Position Statement written on behalf of The Educator Collaborative and authored by Dana Stachowiak, Christopher Lehman, and Kristi Mraz, with support from Chantal Francois, Heather Rocco, Carla España, and Maggie Beattie Roberts.
Position Statement on Supporting Transgender
Students and Educators
The U.S. Department of Education’s decision to stop investigating complaints regarding gender identity discrimination denies the basic human rights of youth, educators, and families.
Since 2014, transgender and gender non-conforming students and their families were able to file a complaint with the US Department of Education when they faced discrimination by their school based on their gender identity–such as the lack of access to bathrooms and locker rooms that match their gender identity.
Title IX, which the US Department of Education is responsible for upholding, makes sex discrimination illegal. Most courts have ruled that transgender and gender non-conforming students are protected under this law. However, on February 12, 2018, the U.S. Department of Education confirmed that it is no longer investigating or responding to complaints from transgender students regarding Title IX (NPR).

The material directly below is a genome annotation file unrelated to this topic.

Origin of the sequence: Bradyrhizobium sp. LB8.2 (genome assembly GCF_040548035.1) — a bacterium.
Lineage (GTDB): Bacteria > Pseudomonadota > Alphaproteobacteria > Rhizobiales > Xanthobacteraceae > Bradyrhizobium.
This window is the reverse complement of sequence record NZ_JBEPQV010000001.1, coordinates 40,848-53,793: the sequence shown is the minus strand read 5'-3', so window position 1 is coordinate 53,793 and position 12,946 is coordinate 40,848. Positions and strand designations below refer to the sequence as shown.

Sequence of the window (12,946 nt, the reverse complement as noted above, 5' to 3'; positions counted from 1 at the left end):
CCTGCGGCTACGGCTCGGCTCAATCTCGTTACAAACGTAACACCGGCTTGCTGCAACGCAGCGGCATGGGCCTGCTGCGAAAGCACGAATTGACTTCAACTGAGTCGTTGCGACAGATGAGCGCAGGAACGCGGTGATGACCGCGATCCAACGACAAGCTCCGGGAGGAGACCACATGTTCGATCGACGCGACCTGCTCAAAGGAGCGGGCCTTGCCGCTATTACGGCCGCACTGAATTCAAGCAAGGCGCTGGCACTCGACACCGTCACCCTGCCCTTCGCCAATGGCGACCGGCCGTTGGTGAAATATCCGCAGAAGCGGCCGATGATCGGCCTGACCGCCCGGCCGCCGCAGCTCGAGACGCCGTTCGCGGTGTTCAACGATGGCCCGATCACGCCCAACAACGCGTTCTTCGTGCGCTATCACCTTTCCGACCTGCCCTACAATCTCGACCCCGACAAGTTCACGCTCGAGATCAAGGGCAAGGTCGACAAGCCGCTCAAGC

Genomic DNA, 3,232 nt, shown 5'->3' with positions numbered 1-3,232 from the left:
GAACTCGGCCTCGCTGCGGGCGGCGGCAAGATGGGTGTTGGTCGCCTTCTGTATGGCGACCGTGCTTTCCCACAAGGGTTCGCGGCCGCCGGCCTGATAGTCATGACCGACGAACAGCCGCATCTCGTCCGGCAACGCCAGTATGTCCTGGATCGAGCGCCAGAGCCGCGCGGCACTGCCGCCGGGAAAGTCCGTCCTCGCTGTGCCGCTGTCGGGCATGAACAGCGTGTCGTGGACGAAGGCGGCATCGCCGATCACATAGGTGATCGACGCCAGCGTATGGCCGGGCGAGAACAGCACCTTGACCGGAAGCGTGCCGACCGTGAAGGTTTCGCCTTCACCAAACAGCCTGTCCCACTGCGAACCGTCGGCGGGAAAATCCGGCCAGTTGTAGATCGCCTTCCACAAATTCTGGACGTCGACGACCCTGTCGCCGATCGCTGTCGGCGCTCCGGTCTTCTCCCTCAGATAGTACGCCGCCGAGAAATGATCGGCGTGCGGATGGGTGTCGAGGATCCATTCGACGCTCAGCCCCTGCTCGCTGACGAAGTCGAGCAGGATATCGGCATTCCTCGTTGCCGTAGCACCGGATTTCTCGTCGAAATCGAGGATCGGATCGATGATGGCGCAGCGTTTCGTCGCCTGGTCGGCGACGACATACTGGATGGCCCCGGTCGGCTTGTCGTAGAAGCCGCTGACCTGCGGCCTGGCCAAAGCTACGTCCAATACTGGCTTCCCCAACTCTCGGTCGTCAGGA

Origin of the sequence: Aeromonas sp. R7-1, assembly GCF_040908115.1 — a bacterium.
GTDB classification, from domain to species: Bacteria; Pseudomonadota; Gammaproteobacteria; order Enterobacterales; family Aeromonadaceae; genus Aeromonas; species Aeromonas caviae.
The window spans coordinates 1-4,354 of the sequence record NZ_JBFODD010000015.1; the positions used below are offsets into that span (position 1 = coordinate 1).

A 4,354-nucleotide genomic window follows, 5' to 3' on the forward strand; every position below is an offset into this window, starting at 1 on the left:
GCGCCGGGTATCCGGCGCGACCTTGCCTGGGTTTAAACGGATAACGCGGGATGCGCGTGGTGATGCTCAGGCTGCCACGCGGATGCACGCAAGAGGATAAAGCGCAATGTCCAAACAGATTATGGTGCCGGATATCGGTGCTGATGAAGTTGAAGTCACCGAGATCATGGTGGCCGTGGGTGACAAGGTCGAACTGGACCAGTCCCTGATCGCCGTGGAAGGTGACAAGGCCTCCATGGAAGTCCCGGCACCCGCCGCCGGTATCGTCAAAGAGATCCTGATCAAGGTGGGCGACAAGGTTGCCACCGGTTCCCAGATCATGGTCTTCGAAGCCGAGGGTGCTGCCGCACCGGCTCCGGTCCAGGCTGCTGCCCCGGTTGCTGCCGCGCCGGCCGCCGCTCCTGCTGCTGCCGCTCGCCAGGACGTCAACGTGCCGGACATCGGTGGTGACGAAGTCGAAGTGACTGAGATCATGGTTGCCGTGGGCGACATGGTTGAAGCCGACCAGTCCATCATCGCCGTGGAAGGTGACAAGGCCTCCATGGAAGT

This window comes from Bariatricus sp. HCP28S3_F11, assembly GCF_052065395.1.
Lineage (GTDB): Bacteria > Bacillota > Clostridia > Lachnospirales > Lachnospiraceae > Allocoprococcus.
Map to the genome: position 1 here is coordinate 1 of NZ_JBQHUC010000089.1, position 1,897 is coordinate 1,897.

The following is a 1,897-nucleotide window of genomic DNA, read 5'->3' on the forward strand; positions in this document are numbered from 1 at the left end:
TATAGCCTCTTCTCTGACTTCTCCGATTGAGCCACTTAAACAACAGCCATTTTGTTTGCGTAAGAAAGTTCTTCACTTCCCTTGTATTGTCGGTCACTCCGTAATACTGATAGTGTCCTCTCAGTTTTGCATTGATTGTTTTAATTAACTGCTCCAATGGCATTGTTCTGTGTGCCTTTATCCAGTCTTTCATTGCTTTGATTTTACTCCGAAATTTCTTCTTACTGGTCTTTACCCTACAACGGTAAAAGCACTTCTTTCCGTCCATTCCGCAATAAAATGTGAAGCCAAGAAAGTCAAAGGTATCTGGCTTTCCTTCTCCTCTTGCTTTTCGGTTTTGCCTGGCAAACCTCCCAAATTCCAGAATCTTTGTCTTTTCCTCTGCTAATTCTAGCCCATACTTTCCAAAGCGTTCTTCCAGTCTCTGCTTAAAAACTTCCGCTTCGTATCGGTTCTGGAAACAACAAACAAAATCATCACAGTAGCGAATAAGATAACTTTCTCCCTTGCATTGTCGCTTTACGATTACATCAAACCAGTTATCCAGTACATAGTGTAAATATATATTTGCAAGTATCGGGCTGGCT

The Educator Collaborative resists hate and discrimination of all kinds. We care for and support transgender and gender non-conforming students and educators.
As educators it is our fundamental responsibility to protect and serve each and every child and ensure their right to grow and learn in a culture free from fear, hate, and bias. We urge you to contact the U.S. Department of Education Office of Civil Rights and your Congressional representatives to demand they do the same. Equally, we urge you to discuss with your local district administrators how your schools will support all students and colleagues.
We believe the U.S. Department of Education’s change in course leaves an already vulnerable population even more vulnerable.
In school, 85.7% of LGBTQ students have heard negative remarks specifically about transgender people and 40.5% heard them frequently or often (GLSEN, 2015). In one study, 30% of transgender youth report at least one suicide attempt and 42% report a history of self-injury (Peterson et. al., 2016). As educators, we are the caretakers of childhood and young adulthood, if we do not stand for every child, we are complicit in their pain and struggle.
We know students, families, colleagues, and communities flourish when schools support their transgender and gender non-conforming members.